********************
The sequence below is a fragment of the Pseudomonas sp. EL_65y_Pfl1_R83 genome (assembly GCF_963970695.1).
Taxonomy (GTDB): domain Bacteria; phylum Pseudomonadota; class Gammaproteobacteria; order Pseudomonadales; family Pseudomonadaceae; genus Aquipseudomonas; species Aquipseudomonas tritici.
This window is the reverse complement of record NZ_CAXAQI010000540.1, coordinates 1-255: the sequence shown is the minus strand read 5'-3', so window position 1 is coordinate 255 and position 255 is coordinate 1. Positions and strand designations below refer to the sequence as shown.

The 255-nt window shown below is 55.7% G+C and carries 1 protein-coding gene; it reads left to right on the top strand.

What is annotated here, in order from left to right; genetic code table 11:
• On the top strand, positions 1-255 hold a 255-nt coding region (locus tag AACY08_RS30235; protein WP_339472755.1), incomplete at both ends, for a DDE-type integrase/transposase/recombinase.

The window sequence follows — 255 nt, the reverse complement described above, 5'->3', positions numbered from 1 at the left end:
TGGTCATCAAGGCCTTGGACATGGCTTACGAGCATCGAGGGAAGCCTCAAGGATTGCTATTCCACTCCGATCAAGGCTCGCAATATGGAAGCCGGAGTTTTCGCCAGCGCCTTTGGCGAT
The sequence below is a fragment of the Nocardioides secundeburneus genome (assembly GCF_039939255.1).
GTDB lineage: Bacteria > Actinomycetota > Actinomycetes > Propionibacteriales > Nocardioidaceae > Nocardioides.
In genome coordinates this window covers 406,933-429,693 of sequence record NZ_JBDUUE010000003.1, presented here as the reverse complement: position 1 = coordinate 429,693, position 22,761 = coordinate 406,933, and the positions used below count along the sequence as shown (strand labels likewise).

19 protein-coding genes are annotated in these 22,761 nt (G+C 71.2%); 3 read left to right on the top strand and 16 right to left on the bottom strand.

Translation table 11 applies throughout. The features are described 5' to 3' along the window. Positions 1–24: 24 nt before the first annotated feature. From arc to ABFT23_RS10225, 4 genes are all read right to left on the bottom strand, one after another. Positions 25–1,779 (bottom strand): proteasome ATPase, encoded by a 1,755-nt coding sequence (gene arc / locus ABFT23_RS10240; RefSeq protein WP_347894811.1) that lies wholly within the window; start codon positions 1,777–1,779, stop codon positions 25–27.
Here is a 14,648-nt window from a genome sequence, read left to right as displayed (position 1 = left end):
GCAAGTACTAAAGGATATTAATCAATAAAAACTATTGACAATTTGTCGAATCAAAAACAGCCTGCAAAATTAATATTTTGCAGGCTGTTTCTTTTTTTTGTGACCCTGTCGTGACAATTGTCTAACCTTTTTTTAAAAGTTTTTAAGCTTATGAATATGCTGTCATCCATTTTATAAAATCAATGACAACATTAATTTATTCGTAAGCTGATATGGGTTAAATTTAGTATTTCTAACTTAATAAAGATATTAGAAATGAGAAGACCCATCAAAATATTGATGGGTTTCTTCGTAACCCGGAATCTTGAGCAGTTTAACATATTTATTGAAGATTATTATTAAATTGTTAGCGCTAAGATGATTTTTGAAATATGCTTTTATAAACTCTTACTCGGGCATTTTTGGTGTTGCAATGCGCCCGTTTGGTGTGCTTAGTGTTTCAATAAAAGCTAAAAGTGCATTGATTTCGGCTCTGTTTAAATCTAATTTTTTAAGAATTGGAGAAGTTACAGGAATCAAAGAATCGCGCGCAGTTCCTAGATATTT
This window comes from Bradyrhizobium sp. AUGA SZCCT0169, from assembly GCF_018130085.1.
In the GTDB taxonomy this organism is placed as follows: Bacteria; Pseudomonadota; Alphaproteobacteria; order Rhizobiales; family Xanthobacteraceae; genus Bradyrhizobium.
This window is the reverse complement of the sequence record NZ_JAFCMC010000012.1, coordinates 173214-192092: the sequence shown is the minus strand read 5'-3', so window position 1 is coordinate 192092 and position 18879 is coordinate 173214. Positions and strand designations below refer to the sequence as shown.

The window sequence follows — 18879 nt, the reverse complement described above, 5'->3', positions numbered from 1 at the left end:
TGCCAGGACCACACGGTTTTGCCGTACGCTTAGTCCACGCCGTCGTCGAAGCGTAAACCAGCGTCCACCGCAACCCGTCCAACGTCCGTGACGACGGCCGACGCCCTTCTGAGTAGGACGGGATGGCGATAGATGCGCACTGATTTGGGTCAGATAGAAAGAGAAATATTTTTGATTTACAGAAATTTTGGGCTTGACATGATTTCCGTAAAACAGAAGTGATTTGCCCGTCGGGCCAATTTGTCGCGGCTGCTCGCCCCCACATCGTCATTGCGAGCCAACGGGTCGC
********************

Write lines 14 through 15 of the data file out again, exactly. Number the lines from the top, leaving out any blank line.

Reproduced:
Here is a 14,648-nt window from a genome sequence, read left to right as displayed (position 1 = left end):
GCAAGTACTAAAGGATATTAATCAATAAAAACTATTGACAATTTGTCGAATCAAAAACAGCCTGCAAAATTAATATTTTGCAGGCTGTTTCTTTTTTTTGTGACCCTGTCGTGACAATTGTCTAACCTTTTTTTAAAAGTTTTTAAGCTTATGAATATGCTGTCATCCATTTTATAAAATCAATGACAACATTAATTTATTCGTAAGCTGATATGGGTTAAATTTAGTATTTCTAACTTAATAAAGATATTAGAAATGAGAAGACCCATCAAAATATTGATGGGTTTCTTCGTAACCCGGAATCTTGAGCAGTTTAACATATTTATTGAAGATTATTATTAAATTGTTAGCGCTAAGATGATTTTTGAAATATGCTTTTATAAACTCTTACTCGGGCATTTTTGGTGTTGCAATGCGCCCGTTTGGTGTGCTTAGTGTTTCAATAAAAGCTAAAAGTGCATTGATTTCGGCTCTGTTTAAATCTAATTTTTTAAGAATTGGAGAAGTTACAGGAATCAAAGAATCGCGCGCAGTTCCTAGATATTT